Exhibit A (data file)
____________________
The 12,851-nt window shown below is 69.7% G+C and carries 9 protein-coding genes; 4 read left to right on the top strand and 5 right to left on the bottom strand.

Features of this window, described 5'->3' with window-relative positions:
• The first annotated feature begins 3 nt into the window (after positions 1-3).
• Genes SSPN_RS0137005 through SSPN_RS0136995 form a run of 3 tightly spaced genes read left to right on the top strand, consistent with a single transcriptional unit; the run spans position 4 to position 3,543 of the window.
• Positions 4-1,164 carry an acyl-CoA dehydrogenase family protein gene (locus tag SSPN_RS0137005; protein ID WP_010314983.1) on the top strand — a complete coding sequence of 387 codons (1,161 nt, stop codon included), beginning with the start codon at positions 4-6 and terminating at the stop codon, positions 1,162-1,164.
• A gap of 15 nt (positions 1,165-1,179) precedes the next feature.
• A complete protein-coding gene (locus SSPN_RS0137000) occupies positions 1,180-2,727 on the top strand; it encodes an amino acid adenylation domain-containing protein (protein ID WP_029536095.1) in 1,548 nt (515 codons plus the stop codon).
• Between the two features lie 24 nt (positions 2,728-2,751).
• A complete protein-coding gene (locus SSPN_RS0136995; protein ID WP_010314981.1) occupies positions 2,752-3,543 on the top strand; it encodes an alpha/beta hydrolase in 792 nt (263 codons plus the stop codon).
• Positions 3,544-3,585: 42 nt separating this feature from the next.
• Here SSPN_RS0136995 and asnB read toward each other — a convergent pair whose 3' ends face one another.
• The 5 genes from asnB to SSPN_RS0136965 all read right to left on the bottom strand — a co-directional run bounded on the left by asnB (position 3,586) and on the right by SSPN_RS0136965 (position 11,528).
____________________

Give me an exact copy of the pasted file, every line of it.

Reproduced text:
The 12,851-nt window shown below is 69.7% G+C and carries 9 protein-coding genes; 4 read left to right on the top strand and 5 right to left on the bottom strand.

Features of this window, described 5'->3' with window-relative positions:
• The first annotated feature begins 3 nt into the window (after positions 1-3).
• Genes SSPN_RS0137005 through SSPN_RS0136995 form a run of 3 tightly spaced genes read left to right on the top strand, consistent with a single transcriptional unit; the run spans position 4 to position 3,543 of the window.
• Positions 4-1,164 carry an acyl-CoA dehydrogenase family protein gene (locus tag SSPN_RS0137005; protein ID WP_010314983.1) on the top strand — a complete coding sequence of 387 codons (1,161 nt, stop codon included), beginning with the start codon at positions 4-6 and terminating at the stop codon, positions 1,162-1,164.
• A gap of 15 nt (positions 1,165-1,179) precedes the next feature.
• A complete protein-coding gene (locus SSPN_RS0137000) occupies positions 1,180-2,727 on the top strand; it encodes an amino acid adenylation domain-containing protein (protein ID WP_029536095.1) in 1,548 nt (515 codons plus the stop codon).
• Between the two features lie 24 nt (positions 2,728-2,751).
• A complete protein-coding gene (locus SSPN_RS0136995; protein ID WP_010314981.1) occupies positions 2,752-3,543 on the top strand; it encodes an alpha/beta hydrolase in 792 nt (263 codons plus the stop codon).
• Positions 3,544-3,585: 42 nt separating this feature from the next.
• Here SSPN_RS0136995 and asnB read toward each other — a convergent pair whose 3' ends face one another.
• The 5 genes from asnB to SSPN_RS0136965 all read right to left on the bottom strand — a co-directional run bounded on the left by asnB (position 3,586) and on the right by SSPN_RS0136965 (position 11,528).